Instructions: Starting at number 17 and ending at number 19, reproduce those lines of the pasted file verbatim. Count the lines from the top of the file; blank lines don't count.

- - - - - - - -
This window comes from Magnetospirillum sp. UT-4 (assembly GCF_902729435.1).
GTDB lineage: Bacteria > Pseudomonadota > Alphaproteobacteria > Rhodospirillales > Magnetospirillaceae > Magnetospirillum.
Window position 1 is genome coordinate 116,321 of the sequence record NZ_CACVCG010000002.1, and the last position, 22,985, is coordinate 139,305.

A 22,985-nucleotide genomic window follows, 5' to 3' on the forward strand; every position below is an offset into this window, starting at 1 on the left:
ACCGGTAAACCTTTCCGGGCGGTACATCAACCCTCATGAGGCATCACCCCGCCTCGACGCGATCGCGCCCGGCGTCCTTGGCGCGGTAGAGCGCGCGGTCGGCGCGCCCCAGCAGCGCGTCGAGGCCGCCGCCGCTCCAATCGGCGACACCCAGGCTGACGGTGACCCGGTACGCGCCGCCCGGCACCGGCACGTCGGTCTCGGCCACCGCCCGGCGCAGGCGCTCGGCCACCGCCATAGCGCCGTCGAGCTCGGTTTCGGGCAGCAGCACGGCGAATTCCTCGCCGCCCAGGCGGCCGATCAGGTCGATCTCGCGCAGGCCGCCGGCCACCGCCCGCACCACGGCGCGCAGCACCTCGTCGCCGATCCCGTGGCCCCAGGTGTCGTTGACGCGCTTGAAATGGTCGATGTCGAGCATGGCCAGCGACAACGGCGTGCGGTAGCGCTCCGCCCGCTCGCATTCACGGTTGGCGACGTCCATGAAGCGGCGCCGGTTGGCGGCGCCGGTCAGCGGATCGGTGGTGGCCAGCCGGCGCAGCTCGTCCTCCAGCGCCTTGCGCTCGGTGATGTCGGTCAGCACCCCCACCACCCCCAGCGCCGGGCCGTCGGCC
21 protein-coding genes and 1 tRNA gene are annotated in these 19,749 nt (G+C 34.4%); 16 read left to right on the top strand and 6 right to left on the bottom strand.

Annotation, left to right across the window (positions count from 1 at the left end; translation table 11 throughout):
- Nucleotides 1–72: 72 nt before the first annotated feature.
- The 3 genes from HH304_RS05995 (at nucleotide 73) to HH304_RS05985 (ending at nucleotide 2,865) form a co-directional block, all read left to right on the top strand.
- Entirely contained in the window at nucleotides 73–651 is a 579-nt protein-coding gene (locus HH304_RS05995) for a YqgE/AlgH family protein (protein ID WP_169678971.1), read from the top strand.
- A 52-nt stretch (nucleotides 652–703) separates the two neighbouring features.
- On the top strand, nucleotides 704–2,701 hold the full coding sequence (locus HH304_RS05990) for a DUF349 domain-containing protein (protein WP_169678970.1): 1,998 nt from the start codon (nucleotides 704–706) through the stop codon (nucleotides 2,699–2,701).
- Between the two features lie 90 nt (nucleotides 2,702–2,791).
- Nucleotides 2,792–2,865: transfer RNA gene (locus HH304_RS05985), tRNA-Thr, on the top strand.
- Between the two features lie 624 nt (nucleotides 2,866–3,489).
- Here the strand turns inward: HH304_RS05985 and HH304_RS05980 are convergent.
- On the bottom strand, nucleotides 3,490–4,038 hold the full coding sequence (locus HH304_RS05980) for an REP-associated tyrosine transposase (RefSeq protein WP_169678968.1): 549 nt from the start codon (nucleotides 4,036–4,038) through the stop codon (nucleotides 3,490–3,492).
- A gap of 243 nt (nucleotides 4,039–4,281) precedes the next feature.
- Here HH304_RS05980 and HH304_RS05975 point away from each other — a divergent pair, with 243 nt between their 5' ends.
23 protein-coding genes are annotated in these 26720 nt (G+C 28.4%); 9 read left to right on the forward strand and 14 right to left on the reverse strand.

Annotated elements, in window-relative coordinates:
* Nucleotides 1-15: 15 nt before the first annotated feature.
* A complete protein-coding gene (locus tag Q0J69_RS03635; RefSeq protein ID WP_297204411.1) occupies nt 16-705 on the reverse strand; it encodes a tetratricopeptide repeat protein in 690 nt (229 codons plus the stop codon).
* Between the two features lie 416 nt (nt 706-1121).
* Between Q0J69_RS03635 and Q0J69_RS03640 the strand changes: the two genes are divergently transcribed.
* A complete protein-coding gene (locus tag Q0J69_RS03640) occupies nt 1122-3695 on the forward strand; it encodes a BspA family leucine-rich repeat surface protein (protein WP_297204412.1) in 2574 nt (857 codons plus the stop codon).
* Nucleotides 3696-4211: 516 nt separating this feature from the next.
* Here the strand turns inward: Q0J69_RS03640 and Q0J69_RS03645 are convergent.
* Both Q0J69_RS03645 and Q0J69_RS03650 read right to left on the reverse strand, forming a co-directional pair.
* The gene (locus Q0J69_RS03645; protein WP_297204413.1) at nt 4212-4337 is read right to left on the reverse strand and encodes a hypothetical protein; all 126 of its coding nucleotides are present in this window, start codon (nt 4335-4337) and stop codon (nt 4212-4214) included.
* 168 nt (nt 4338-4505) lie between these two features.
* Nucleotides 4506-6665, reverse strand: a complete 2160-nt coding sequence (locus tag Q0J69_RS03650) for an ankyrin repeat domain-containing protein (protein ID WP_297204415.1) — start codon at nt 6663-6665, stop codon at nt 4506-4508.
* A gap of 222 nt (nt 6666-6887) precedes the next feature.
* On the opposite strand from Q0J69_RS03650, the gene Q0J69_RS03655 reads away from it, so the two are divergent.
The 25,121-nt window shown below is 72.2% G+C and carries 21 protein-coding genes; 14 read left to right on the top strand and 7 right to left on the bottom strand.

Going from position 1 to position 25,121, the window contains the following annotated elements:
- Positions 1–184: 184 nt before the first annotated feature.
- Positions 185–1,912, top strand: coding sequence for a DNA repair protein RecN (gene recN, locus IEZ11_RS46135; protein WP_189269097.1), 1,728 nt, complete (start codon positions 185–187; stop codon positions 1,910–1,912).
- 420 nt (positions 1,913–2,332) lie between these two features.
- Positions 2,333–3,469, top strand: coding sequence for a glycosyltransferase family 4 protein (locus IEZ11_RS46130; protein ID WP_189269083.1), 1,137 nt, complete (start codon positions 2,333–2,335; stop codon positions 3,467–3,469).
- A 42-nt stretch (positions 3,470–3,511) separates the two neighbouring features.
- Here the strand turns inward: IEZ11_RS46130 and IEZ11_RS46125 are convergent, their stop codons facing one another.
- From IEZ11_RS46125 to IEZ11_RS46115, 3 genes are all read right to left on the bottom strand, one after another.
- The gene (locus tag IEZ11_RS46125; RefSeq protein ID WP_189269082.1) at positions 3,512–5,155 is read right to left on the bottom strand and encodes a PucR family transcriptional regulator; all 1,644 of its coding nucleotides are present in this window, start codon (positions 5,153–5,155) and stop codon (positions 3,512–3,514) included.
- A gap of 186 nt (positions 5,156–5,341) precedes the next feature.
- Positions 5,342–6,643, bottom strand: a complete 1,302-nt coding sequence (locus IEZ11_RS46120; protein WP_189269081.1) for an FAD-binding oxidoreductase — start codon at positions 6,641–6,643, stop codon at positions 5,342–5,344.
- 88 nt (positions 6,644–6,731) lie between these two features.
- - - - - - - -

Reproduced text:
- On the bottom strand, nucleotides 3,490–4,038 hold the full coding sequence (locus HH304_RS05980) for an REP-associated tyrosine transposase (RefSeq protein WP_169678968.1): 549 nt from the start codon (nucleotides 4,036–4,038) through the stop codon (nucleotides 3,490–3,492).
- A gap of 243 nt (nucleotides 4,039–4,281) precedes the next feature.
- Here HH304_RS05980 and HH304_RS05975 point away from each other — a divergent pair, with 243 nt between their 5' ends.